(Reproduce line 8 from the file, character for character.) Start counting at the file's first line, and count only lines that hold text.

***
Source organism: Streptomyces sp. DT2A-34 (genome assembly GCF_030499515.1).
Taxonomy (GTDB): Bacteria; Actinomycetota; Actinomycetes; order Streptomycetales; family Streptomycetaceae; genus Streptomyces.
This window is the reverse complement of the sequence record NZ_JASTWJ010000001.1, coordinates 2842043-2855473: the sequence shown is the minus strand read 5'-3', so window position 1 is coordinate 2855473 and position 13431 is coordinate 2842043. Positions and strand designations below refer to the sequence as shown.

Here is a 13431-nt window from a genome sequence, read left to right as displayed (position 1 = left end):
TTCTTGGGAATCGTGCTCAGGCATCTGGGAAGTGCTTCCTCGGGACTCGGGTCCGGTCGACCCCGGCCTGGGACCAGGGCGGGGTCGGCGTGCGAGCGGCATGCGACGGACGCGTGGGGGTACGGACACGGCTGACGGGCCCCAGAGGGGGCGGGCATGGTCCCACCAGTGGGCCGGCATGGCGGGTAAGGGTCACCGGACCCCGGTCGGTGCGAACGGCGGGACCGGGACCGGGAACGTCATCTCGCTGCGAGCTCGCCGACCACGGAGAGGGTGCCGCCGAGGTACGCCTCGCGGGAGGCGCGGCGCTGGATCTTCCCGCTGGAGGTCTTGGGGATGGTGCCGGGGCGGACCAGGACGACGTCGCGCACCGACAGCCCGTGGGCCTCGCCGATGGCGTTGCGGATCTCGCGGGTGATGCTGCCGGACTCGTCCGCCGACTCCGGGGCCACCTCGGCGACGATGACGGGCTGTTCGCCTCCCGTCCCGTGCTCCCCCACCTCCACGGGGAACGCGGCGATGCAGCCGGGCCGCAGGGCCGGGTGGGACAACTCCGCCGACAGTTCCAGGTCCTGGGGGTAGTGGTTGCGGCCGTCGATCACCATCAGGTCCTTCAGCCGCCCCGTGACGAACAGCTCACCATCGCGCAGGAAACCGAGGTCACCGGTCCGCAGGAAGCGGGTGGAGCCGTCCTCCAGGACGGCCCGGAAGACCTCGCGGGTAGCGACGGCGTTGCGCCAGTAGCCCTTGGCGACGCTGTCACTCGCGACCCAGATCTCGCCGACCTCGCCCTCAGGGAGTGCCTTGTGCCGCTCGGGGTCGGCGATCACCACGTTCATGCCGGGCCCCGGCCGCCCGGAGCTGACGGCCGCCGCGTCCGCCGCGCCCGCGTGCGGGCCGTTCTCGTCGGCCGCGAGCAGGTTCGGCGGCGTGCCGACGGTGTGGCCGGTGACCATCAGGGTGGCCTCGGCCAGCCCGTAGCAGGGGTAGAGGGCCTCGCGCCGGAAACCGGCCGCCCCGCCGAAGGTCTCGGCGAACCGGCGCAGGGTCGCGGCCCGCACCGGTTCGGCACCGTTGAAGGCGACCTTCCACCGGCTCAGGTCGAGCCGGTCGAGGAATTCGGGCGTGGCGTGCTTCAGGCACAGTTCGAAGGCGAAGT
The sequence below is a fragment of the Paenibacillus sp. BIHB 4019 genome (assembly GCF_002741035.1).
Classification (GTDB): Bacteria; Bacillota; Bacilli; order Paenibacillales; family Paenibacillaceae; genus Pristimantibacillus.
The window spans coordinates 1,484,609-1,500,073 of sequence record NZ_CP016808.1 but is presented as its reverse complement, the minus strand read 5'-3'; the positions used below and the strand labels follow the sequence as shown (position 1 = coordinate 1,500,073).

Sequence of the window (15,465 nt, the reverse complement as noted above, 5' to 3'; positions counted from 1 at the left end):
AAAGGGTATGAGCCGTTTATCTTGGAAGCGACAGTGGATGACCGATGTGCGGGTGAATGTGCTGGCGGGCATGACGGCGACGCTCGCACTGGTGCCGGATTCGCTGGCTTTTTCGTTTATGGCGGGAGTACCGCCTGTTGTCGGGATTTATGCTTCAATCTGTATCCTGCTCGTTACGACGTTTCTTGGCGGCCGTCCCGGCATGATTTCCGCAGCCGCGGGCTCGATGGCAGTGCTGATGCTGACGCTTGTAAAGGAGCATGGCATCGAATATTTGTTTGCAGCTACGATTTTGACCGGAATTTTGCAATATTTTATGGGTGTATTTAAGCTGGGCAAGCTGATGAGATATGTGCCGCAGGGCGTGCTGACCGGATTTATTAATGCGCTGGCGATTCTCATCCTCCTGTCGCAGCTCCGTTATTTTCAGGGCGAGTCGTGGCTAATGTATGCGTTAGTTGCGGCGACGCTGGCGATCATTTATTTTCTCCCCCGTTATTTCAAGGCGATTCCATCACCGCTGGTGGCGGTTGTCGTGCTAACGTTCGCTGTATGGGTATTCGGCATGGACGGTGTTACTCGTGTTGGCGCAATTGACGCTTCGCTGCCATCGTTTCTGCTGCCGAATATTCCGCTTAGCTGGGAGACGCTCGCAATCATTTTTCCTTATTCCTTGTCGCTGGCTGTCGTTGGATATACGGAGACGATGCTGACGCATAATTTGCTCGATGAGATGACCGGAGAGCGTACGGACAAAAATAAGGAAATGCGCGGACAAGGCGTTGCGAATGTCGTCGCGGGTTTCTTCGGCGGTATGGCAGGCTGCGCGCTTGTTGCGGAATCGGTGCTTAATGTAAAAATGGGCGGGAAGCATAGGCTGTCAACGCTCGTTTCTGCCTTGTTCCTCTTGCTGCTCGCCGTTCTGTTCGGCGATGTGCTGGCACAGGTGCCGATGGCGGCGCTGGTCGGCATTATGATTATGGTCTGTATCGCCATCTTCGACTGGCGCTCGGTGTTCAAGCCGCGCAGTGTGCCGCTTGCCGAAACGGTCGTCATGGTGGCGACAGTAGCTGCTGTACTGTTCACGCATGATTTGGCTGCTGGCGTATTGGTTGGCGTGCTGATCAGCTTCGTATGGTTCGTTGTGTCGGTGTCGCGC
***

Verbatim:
The window spans coordinates 1,484,609-1,500,073 of sequence record NZ_CP016808.1 but is presented as its reverse complement, the minus strand read 5'-3'; the positions used below and the strand labels follow the sequence as shown (position 1 = coordinate 1,500,073).